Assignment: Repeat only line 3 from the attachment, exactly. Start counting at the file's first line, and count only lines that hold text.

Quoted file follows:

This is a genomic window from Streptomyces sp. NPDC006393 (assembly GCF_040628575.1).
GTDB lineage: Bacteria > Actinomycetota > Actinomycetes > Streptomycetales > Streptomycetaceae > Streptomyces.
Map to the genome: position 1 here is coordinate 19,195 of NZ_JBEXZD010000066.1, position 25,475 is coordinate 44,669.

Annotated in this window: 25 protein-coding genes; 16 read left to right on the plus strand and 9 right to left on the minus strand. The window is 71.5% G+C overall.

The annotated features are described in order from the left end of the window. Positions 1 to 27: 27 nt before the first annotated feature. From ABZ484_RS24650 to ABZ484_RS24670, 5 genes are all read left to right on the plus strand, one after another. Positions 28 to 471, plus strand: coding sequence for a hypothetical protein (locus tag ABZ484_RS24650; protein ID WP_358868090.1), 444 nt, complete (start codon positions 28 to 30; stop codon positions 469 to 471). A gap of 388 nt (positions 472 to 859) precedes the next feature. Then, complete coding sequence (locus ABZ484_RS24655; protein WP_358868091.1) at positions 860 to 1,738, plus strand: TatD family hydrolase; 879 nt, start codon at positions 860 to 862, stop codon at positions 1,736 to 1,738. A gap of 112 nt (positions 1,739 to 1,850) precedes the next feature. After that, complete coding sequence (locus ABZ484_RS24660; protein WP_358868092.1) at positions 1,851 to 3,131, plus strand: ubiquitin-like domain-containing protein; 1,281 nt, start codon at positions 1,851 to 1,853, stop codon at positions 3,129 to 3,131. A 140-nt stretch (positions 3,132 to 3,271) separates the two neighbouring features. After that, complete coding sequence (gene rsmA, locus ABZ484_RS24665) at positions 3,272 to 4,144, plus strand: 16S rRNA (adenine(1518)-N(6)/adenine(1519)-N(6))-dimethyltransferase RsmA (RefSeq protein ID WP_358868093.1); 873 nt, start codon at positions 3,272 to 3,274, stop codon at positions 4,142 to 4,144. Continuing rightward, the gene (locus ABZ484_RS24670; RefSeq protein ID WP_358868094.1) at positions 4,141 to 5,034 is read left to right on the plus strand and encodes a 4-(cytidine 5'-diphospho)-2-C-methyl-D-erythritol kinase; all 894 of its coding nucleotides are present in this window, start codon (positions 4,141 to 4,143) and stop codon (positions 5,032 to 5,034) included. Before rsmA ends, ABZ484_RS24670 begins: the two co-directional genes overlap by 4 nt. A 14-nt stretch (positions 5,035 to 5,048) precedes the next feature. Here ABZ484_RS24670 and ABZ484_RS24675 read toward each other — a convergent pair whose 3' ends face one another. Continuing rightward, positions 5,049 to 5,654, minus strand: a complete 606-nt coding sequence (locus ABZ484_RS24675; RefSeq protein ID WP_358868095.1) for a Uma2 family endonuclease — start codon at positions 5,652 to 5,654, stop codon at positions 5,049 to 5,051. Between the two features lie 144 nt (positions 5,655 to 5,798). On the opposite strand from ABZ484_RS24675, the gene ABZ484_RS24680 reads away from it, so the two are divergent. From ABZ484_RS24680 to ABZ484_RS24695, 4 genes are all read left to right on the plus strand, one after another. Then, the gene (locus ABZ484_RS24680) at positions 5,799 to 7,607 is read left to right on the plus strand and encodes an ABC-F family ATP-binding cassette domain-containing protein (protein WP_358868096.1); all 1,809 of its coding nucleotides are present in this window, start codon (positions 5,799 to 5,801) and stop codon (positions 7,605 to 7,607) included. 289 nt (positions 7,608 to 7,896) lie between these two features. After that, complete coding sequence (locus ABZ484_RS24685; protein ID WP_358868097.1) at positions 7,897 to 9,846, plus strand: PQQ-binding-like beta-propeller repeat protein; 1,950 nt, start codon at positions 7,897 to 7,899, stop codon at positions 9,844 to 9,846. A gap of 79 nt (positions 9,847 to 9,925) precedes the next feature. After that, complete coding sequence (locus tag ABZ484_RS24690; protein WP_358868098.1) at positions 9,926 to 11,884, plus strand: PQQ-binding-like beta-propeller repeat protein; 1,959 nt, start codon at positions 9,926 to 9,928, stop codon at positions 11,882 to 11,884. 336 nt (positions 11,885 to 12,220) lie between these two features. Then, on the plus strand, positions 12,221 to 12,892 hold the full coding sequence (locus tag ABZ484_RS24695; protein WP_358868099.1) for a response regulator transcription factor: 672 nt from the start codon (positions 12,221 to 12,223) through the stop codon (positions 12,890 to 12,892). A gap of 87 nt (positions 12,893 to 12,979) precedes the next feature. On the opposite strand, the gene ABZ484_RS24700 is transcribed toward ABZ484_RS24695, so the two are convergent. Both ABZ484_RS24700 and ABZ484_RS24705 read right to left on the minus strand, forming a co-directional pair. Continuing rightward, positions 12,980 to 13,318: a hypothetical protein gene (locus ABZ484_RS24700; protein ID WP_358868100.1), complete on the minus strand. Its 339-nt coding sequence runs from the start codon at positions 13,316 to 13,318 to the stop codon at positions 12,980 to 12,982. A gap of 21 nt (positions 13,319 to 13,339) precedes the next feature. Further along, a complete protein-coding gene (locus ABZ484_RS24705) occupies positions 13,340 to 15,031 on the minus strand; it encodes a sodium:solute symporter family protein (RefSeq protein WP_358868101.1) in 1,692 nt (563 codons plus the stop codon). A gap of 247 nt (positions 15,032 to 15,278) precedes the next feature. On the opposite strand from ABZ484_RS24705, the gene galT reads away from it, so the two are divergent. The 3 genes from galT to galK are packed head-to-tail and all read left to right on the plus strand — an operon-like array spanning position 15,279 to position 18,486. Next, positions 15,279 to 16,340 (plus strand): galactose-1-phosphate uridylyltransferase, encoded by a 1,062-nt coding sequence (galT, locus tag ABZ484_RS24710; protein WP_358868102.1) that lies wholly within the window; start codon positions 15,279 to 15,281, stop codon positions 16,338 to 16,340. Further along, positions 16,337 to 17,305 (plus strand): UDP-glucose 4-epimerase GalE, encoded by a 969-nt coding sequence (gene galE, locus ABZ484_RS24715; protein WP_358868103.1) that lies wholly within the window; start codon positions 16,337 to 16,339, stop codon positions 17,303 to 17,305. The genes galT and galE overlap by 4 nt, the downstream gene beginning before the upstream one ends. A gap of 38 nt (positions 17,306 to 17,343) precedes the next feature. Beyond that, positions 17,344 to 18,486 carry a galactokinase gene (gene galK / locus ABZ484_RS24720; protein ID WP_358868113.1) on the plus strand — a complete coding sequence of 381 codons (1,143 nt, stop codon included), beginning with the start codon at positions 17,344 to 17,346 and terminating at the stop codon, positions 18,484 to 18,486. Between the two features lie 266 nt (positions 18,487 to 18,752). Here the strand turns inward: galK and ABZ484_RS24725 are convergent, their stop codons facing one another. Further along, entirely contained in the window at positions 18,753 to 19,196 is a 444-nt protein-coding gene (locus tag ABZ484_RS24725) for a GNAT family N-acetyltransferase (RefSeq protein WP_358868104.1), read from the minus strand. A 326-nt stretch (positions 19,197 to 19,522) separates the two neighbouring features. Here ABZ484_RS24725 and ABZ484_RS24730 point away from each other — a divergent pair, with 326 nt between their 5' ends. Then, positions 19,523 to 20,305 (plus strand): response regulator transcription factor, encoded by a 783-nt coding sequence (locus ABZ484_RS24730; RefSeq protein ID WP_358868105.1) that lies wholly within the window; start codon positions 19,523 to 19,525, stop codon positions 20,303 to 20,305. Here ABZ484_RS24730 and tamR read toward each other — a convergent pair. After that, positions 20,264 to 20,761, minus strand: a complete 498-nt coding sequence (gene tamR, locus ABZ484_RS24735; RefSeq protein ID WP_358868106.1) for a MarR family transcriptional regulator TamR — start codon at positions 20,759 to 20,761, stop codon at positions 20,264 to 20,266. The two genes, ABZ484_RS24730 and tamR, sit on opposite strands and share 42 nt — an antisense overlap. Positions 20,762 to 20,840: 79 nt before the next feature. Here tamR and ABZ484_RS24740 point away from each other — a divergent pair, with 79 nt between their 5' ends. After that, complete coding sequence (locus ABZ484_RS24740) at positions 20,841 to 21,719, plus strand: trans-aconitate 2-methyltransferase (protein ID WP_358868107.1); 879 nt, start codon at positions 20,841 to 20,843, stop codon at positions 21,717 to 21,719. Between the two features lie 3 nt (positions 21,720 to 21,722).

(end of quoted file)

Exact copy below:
Map to the genome: position 1 here is coordinate 19,195 of NZ_JBEXZD010000066.1, position 25,475 is coordinate 44,669.